How to Write a Compelling IT Budget Application

Posted on Posted in Backup, Budget, Conflict, Finance, IT, Microsoft Office, Security, SME, Stakeholders, Suppliers, UK

IT Budget – Money, Money, Money

We can empathise with today’s IT manager and IT Department when it comes to applying to spend money.Once upon a time, not so far away, an IT Manager that has worked with Accede-IT; at his place of work had been trying “forever” to get a second node to their database cluster for replication and business continuity, but to no avail. The DBA asked what the problem was. The IT Manager confided that it was their board, which refused to sign-off on the expenditure. To be fair to the board, this was understandable, as the procurement of an additional cluster node represents a considerable investment. And they had weighed up the risk and cost and couldn’t make the investment and use the IT Budget or extend it.

The DBA asked the obvious follow up question:
“Why does your board keep turning this proposal down?”

It was explained that a number of proposals had been submitted covering: enhanced functionality (of the upgrade database licence), increased available power (additional server stack), increased availability (through changes to the network) and an overall reduction in risk.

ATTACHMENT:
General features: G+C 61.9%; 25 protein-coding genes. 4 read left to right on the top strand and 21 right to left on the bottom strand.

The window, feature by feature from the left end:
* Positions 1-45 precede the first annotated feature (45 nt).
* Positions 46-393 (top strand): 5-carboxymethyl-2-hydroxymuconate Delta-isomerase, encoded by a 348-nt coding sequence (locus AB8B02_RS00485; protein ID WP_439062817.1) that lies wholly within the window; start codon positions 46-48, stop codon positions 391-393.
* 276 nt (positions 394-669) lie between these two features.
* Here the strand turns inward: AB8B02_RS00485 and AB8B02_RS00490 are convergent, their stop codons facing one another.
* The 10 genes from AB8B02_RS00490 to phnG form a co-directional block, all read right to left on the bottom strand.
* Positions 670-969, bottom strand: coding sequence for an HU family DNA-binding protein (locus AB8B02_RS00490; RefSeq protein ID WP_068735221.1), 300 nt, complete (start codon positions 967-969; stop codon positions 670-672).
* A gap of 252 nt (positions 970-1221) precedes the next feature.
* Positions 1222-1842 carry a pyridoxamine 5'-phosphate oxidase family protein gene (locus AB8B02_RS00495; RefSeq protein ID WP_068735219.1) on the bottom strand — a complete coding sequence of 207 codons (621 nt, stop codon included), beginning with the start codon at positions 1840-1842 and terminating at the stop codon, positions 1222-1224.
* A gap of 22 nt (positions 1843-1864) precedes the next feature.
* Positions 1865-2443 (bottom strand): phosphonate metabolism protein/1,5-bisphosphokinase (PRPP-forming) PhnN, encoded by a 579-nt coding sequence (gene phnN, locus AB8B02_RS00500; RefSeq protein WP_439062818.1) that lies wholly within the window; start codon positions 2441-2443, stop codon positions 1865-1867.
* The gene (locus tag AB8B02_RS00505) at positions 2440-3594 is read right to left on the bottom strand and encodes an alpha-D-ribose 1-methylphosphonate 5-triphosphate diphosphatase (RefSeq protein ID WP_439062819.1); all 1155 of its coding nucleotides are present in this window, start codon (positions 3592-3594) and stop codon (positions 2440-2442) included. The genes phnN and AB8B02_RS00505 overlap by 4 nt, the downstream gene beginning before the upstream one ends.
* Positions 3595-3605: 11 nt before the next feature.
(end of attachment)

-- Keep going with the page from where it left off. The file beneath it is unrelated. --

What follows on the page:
When asked what the board’s response was, their DBA was told: “The board feels that this is a substantial expenditure for a hypothetical situation that has, to date, never occurred!”

It goes without saying any expenditure, however small or large, must be tested for need by any company. The big problem for their sales team is: how much, of what and when to increase premiums; the demands of their customers are not entirely predictable; and the time & effort to change product type is substantial. They have therefore written a bespoke ERP system that specifically addresses their problem. The software determines allow clients to raise the requirements for premium quotes.It sounds simple but it’s not!


So the really problem is this software that their computer system runs; and if it fails it is slower to perform the calculations manually quickly enough and logging what has been agreed has to be filed on paper and then update to the system at a later date.


No computer system = No easy sales
Given the margins this can interpreted as;
No computer system = threat to company existence. Thats speaking the Board’s Language!!

So “why will the board not sign-off on a second computer stack?” The previous proposals were great for the IT department and all the ‘techies’, but it almost entirely missed the
point that would interest their board: Risk!

With the help of the Accede-IT, the proposal was entirely re-written. Firstly, all the technical guff was relegated to appendix D.

Then the crux of the argument was developed:
Probability of system failure X %
Quantity of lost data Y and/or lost processing time Y
Hours of lost production Z

The proposal was then backed up in the form of several appendices, prepared with Accede-IT help. This covered item by item MTTF (Mean Time Between Failure), MTTR (Mean Time To Repair); consequential loss of data and processing time, for both the existing and proposed configuration. The Result, the expenditure was approved within the week, together with the comment:“We didn’t realise we were running this much risk”!

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